Displaying Volume Data

Information on volumes can be displayed with the ov_lsvols command shown in Example 3-7:

Example 3-7. ov_lsvols Volume Data

# ov_lsvols -l VolOne 
volume     cartID            owner           partition
VolOne     wIS2MTXrMmQAAlYR  ov_umsh         Part 1

The -l option specifies that a long listing be printed.

This command works similarly to the ov_lscarts command; issuing the command with no arguments causes summary information on volumes to be displayed, and a listing of all volumes requires a `.*' regular expression. The -l option specifies that a long listing be printed.

Deallocating Volumes

When an application has no further use for a volume it may give that volume back to OpenVault for reuse. It does this by deallocating the volume, which deletes volume data. The application may do this through the CAPI interface with the deallocate command, or an administrator may perform the deallocation using the ov_vol command as follows:

ov_vol -D -v VolOne -a ov_umsh 

The -D option indicates that the volume should be deleted. The -a option indicates which application owns the volume that is to be deleted. The application name is needed because while volume names must be unique within one application, they do not have to be unique across all applications on an OpenVault system. Specifying the application name indicates which specific volume with the given name is to be deleted.

Recycling Cartridges

OpenVault retains a fair amount of information about a cartridge after a volume on it is deallocated. The owner information (that is, which application owned the cartridge while there was a volume allocated on it) remains, as does the side and partition information. This allows administrative operations to be performed on these cartridges. A typical operation might be to erase the tape before it is released for use by other applications or users in order to protect sensitive data. Such operations are optional (and beyond the scope of this document); there is no requirement that they be performed. After such steps are performed, the volume can be recycled, that is made available for allocation again.

The simplest method of recycling allows the owner of the cartridge to allocate another volume on it. To do this, you must tell OpenVault that this operation is allowable. This is done with the ov_part command as follows:

ov_part -C wIS2MTXrMmQAAlYR -s SideA -p "Part 1" -a true

The CartridgeID identifies the cartridge on which the partition resides. The -s and -p options indicate the side and partition name, as when the partition was created. The -a option allows setting of the allocatable status. Setting it to true allows the partition to be allocated, that is it allows a volume to be created on that partition.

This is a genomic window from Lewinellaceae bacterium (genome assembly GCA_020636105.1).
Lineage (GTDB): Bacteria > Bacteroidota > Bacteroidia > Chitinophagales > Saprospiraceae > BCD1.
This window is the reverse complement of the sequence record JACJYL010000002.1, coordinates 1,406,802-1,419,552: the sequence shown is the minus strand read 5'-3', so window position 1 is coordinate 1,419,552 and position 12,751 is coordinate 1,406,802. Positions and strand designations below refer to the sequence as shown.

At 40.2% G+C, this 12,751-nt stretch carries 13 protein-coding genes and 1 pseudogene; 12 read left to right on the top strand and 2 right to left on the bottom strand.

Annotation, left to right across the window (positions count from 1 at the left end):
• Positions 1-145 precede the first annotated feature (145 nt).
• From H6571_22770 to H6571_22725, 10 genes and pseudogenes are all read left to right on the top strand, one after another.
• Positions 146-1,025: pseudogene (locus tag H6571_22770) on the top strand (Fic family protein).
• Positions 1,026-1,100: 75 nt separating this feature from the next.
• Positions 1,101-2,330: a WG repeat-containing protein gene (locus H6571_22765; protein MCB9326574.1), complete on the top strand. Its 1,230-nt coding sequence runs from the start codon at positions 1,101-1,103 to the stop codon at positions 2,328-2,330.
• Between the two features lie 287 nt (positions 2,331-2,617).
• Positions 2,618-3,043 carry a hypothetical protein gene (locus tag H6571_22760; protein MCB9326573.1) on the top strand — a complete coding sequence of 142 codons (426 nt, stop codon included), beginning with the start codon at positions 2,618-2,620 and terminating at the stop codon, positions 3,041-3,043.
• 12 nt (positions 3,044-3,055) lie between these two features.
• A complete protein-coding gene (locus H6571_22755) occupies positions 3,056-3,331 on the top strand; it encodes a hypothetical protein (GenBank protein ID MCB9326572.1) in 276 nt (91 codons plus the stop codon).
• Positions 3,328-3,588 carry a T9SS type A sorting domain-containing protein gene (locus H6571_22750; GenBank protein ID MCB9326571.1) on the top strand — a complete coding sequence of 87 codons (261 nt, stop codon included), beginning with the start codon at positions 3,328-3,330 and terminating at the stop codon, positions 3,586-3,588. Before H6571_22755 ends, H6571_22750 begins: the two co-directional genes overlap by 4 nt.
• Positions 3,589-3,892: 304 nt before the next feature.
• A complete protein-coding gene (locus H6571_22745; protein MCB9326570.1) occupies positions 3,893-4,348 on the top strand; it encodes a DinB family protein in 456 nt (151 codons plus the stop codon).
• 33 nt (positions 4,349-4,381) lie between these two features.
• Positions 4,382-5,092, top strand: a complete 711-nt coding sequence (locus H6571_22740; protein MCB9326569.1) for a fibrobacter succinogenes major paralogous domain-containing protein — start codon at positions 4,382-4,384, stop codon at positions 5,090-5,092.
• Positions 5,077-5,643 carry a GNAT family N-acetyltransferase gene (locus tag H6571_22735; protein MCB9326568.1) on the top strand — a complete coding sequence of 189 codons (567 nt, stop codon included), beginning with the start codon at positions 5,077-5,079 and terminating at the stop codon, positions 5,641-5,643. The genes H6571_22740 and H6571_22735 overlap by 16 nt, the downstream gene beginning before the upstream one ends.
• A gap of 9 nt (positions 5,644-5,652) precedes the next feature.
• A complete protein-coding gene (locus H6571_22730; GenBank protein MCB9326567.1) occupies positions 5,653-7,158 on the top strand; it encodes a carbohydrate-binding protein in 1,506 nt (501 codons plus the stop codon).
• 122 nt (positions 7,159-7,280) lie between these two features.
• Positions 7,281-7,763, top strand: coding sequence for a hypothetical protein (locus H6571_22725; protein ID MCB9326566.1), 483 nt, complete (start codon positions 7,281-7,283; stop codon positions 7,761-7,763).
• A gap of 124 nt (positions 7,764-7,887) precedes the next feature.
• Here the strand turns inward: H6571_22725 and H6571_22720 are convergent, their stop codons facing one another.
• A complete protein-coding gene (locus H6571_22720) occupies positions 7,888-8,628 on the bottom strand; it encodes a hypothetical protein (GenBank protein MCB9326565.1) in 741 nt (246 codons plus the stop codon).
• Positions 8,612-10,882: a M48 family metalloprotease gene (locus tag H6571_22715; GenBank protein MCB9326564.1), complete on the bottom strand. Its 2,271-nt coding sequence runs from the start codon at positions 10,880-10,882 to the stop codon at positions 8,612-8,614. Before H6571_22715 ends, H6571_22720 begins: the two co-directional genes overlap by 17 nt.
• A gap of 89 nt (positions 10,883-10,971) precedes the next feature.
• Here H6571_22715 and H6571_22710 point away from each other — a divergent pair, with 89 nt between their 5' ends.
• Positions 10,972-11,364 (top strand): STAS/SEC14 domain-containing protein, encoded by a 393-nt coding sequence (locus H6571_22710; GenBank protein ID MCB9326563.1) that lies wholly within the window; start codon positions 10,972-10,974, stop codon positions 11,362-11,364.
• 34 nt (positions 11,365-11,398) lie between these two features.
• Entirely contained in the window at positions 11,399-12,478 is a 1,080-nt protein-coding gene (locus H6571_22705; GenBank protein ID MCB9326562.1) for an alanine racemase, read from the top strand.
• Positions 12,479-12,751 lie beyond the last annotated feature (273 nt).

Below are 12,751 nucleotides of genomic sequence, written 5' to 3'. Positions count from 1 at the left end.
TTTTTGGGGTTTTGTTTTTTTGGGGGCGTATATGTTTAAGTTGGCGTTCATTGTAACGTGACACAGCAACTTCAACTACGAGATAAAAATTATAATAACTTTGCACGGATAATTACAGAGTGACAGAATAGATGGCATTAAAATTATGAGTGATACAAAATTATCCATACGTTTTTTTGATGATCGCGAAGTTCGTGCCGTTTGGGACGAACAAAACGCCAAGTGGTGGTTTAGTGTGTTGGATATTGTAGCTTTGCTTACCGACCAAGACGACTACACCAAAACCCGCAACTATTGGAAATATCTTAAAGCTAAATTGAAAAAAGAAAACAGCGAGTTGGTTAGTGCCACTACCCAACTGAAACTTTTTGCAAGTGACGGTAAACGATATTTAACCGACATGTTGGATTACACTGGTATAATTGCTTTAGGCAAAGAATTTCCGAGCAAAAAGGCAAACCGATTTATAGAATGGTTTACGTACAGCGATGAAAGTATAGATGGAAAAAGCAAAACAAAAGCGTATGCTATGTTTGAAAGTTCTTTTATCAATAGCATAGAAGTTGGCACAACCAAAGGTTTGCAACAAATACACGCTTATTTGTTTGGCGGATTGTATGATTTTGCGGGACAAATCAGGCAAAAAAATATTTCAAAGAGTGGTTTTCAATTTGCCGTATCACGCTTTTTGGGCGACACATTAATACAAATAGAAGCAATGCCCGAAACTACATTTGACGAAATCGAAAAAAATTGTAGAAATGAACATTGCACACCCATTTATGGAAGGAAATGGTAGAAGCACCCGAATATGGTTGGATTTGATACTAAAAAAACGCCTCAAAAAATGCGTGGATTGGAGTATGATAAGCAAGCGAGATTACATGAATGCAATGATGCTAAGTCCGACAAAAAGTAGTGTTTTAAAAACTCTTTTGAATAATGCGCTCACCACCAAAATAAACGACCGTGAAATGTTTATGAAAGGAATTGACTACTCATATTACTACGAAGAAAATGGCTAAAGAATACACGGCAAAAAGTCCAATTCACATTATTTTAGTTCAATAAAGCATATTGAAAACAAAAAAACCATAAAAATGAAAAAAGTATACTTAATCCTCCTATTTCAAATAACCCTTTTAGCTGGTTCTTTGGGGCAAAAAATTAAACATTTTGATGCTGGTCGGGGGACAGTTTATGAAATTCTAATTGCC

Again, since the application that previously had a volume on the partition still owns the cartridge, only that application can allocate a new volume on that cartridge. Freeing up the cartridge so that any application can use it requires use of the ov_recycle command.

The ov_recycle command looks for cartridges that do not have any volumes on them and which are not available for allocation. The search can be restricted to cartridges belonging to a particular application, or to one or a list of cartridges. A typical ov_recycle command looks like this:

ov_recycle -r -A ov_umsh

The -A option indicates that all cartridges belonging to application ov_umsh that can be recycled should be recycled. Any such cartridges would have their owner information deleted, and their partitions would become allocatable again. This operation returns the cartridges to the defined and allocatable states described above, just as for a new cartridge with defined cartridge and partition information.

Simplified Entry of Media Information

A large amount of data can be entered at once, and data is shared between steps of the definition process so that the administrator does not have to read and re-enter intermediate results.

There is a simpler and faster method to define cartridge, partition, and volume data than the procedure using ov_cart, ov_part, and ov_vol that is described in “Creating Cartridge Data”, through “Allocating Volumes”. The ov_import command may be used to perform these operations simultaneously. Data is shared between steps of the definition process so that the administrator does not have to read and re-enter intermediate results.